How Are You

Networking Beyond The Question “How Are You”

How many times a day does someone ask you how you are? You know what I mean. You are walking down the hall in the office and someone says. “Hi, how are you?” Or, you meet someone at a luncheon and as they approach with their hand extended, the first thing they say is, “Hey, how have you been?”

It is pretty standard practice, on the one hand, and even more standard on the other when we give answers like…good, fine and every once in a while, just for a little variety, a great or excellent! You are laughing in this moment, because you know exactly what I am talking about. We all do it, each and every day.

So what is that all about? Do we really all want to know how each other is doing, or is it something else?

Sometimes I think it would be great, if those cartoon bubbles would simply pop up over people’s heads to tell us the real story. You know the one that would pop up with the words, “Hi, I noticed you walking towards me and it would be great to connect, but in this moment I have no idea what we would talk about, so if I ask you how you are doing, maybe you will provide an answer that will make this talking thing a whole lot easier!”

So, how do you break this cycle? Especially when you are in a situation where you would like to build your network, with people you don’t know. The simple answer is, be prepared to share.

In order to start any conversation there needs to be a starting off point. When you approach someone and already have a topic, it is generally a lot easier to get things going. You do this all the time. When you walk over to another parent, at one of the games both your children are playing at, you might start off by talking about the game, or about an upcoming sporting event. Same thing, if you are at work. You have a question for a colleague and you simply just get into the conversation. You have commonality, so it is easier to talk.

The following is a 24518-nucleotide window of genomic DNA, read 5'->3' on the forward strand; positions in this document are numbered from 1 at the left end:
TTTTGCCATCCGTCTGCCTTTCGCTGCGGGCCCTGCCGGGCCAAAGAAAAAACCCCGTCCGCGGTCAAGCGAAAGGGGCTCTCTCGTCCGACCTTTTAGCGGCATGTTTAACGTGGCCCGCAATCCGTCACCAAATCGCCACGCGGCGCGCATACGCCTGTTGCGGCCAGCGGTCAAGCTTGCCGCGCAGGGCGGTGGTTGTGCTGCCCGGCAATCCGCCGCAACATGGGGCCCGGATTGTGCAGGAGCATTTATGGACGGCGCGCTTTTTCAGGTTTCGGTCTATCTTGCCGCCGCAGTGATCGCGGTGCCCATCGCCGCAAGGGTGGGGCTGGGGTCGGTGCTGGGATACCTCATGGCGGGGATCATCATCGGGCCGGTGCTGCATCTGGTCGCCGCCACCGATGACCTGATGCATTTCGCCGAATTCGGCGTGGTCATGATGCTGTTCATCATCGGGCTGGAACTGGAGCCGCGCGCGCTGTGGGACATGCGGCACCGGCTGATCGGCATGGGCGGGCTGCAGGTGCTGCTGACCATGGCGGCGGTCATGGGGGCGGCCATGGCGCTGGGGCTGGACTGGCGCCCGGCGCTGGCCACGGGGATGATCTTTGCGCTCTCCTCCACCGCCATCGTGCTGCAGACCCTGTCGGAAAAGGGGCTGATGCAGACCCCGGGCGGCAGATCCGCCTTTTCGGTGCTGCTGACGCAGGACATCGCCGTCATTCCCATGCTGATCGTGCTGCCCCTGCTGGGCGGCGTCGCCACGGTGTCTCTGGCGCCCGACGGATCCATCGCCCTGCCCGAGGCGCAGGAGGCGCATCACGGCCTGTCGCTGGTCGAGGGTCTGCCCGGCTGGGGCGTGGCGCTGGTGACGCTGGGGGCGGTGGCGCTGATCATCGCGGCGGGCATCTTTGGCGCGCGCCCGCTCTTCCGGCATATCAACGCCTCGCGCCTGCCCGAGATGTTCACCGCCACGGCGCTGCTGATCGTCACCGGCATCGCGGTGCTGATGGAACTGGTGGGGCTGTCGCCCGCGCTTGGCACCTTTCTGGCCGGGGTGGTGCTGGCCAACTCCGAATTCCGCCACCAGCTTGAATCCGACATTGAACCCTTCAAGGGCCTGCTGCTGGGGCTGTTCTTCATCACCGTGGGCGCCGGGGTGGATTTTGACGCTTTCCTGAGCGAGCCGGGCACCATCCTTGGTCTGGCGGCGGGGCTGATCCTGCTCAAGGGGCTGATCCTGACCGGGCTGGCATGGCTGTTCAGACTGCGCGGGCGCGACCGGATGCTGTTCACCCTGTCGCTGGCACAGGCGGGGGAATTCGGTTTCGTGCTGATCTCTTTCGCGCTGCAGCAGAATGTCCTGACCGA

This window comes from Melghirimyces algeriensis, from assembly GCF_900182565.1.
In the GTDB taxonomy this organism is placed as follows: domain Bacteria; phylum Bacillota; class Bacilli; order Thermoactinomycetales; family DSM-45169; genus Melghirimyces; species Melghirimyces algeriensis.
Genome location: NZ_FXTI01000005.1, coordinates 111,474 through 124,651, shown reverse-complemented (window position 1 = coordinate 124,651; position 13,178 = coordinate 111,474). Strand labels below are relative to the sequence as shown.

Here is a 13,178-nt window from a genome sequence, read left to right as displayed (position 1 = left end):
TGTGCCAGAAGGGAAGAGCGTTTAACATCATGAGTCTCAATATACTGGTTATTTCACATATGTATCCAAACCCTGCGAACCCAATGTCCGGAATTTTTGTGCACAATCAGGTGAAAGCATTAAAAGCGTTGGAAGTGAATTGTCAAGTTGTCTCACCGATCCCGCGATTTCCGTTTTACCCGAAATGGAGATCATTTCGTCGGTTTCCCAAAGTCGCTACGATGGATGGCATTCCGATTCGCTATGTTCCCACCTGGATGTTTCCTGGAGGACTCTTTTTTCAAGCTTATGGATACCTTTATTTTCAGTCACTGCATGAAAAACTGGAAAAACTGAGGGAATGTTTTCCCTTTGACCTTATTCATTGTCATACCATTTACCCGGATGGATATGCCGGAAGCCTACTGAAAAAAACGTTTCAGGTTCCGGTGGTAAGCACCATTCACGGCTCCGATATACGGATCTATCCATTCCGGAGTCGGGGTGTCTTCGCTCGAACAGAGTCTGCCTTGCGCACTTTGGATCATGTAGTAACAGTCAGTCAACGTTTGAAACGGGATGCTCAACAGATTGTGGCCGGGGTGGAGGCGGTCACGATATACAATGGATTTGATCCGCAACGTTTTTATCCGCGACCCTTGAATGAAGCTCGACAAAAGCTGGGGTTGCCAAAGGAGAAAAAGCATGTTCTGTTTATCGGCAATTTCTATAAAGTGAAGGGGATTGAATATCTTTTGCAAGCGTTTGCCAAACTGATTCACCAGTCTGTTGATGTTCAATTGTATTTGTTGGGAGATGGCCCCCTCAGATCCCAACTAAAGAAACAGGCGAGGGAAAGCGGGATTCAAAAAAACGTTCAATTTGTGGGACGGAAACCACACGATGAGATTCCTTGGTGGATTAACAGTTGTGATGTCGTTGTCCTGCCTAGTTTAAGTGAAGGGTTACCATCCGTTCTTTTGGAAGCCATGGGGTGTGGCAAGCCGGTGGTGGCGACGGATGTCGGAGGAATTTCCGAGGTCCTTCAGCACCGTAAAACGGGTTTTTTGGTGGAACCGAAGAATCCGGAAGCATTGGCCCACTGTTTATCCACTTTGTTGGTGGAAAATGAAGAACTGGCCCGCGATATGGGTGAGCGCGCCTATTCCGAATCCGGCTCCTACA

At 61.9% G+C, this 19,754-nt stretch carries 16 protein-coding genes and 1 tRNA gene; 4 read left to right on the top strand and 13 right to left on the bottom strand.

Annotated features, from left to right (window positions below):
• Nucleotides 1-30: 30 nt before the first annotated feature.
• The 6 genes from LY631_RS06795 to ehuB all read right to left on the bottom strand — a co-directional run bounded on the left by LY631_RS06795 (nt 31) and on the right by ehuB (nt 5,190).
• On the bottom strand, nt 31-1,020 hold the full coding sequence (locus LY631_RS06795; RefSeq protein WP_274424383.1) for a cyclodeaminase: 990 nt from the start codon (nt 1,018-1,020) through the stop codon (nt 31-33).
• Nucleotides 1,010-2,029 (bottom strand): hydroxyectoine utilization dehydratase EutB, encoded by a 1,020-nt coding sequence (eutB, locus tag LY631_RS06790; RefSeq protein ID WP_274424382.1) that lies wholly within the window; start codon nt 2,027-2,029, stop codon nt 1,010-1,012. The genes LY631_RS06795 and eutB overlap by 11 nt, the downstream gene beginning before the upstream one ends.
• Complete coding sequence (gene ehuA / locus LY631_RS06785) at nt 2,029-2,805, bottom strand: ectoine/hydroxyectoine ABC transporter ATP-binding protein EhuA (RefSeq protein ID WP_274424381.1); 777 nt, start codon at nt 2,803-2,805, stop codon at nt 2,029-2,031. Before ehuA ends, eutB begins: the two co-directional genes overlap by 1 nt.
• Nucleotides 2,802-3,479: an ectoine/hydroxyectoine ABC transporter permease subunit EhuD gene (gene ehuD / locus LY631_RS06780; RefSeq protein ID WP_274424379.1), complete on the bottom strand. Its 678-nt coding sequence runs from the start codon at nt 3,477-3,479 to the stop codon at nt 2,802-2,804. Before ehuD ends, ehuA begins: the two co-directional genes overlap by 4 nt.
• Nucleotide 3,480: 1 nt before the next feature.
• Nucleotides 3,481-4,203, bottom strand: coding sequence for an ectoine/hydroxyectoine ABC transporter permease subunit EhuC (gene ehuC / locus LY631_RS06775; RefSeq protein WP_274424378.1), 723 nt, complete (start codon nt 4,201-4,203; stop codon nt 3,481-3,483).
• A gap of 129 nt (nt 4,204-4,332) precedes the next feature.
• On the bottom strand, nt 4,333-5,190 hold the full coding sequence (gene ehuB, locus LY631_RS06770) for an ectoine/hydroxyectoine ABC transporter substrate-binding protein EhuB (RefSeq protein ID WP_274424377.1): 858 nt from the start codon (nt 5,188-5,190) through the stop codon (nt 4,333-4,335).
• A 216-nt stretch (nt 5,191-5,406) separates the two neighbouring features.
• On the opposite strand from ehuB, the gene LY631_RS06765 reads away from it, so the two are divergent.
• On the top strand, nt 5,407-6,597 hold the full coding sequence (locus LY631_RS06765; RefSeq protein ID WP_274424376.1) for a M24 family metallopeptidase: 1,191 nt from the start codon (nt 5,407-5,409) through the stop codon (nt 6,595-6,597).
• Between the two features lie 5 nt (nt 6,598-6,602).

When you are going into a networking situation, you need to help establish a starting point. A safe point where the other person can get involved and feels comfortable to share as well. So to do this, you can help by broadening the topic base in your initial answer. For example, “Hi, how are you?” Answer, “I am having a great day. Last week, I got home from being away on vacation and it feels good to get back into a little routine.” or “I’m good. This morning I decided to drop by that little café on the corner to grab a coffee and ran into an old friend. It was a wonderful surprise.”

These types of responses, provide for numerous jump off points for a conversation. The other person could ask about your vacation. They could share something on getting back to a routine. They could comment on the café or share their favorite coffee place. They could tell you about running to one of their friends. Conversation is about trying to build connections and the more you share the more they do as well.

If you want to build your network, you have to be prepared to share yourself. You have to let down your walls a bit. Prior to going to a network event, think about a couple of things you could share. Have you read a good book? Did you go to a interesting event? Are you working on a new project? Are you planning a great vacation? Keep the topics simple and broad in nature so the other person can find an entry point.

At first it might seem a little awkward, but remember the more you do something the easier it becomes. If you want to build that network, push through and let them get to know you. Before long, you will get to know them, as well!